Monday, March 4, 2019

Riccardo Del Fra - Moving People (2018)

Riccardo Del Fra

Carl-Henri Morisset - piano
Tomasz Dąbrowski - trumpet
Jan Prax - saxophones
Remi Fox - saxophones
Kurt Rosenwinkel - guitar
Riccardo Del Fra - double bass
Jason Brown - drums

Moving People


By Adam Baruch

This is an album by veteran Italian (resident in France) bassist/composer Riccardo Del Fra, who leads an international sextet, which includes Polish trumpeter Tomasz Dąbrowski, German saxophonist Jan Prax, French saxophonist Remi Fox and pianist Carl-Henri Morisset and finally American drummer Jason Brown. American guitarist Kurt Rosenwinkel appears as a special guest. The album presents ten original compositions, all by Del Fra.

The music is mainstream, beautifully melodic contemporary Jazz, lyrical and melancholic, but at the same time full of zest and superb compositions. Contrary to the initial impression the music gets quite complex and unexpected at times, with broken themes and odd meters, but at the same time never loses focus or coherence. As a result the music flows swiftly, completely absorbing the listener and the album seems to be over very quickly. The relatively short tracks and their diversity also add to this effect. The album is first and foremost an exceptional display of Del Fra's compositions.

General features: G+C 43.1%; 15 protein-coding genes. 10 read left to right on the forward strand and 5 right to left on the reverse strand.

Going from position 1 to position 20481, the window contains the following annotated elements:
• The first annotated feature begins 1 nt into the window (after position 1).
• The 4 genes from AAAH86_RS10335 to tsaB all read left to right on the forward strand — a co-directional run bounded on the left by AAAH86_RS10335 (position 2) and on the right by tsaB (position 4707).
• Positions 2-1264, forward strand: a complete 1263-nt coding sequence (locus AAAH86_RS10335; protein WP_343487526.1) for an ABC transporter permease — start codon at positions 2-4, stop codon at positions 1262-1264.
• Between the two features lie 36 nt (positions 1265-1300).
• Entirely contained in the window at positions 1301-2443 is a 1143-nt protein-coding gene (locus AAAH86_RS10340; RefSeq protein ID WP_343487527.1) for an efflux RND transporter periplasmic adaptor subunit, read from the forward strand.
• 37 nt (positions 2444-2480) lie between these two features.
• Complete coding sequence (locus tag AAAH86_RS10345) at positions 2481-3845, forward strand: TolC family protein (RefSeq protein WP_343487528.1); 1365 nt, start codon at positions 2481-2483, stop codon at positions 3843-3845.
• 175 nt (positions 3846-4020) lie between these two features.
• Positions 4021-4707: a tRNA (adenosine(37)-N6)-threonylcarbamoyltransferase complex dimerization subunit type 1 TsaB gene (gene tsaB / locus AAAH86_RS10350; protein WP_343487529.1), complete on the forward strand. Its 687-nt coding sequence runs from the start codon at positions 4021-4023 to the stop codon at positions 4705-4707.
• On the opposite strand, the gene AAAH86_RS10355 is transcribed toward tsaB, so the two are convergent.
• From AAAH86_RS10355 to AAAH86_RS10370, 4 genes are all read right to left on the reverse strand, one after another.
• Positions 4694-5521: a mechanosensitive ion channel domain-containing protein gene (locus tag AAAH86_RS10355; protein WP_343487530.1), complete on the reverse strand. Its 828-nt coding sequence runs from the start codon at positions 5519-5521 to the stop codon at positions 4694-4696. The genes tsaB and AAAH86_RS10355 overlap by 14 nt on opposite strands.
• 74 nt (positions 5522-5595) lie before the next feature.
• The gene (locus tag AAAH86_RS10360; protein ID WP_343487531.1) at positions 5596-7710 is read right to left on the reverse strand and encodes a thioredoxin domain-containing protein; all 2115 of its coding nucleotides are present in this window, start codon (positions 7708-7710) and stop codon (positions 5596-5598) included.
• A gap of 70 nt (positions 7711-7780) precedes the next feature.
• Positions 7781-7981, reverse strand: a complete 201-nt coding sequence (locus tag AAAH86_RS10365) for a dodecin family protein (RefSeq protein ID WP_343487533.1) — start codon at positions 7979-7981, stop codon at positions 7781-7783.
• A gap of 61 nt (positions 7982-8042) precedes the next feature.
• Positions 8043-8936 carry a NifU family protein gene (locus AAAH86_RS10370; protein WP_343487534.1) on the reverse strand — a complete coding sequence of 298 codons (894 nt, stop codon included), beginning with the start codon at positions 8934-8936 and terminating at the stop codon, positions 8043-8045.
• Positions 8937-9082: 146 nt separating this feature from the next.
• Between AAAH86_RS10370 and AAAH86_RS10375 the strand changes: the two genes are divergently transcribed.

The musicianship is superb throughout, with every note played being just the right one at the right time. All these musicians, who represent different cultural backgrounds and age groups, are able to cooperate splendidly, creating a delicate mesh of sounds and harmonies. Listeners familiar with the work of Dąbrowski, who is usually associated with a more avant-garde Jazz activity, will be definitely surprised by his mellow contributions here, which are of course as delightful as everything else he ever did.

Rosenwinkel is not, in my opinion, the ideal addition to the sextet, as his playing is way more Fusion oriented and electric than the (mostly acoustic) music itself or the stylistics of the rest of the musicians and his long guitar synthesizer solos frankly sound a bit out of place, as much "attractive" as they are. But of course he is a very able instrumentalist. Overall this is an excellent album from start to finish, with strong compositions and exquisite performances, which should delight Jazz connoisseurs the world over.

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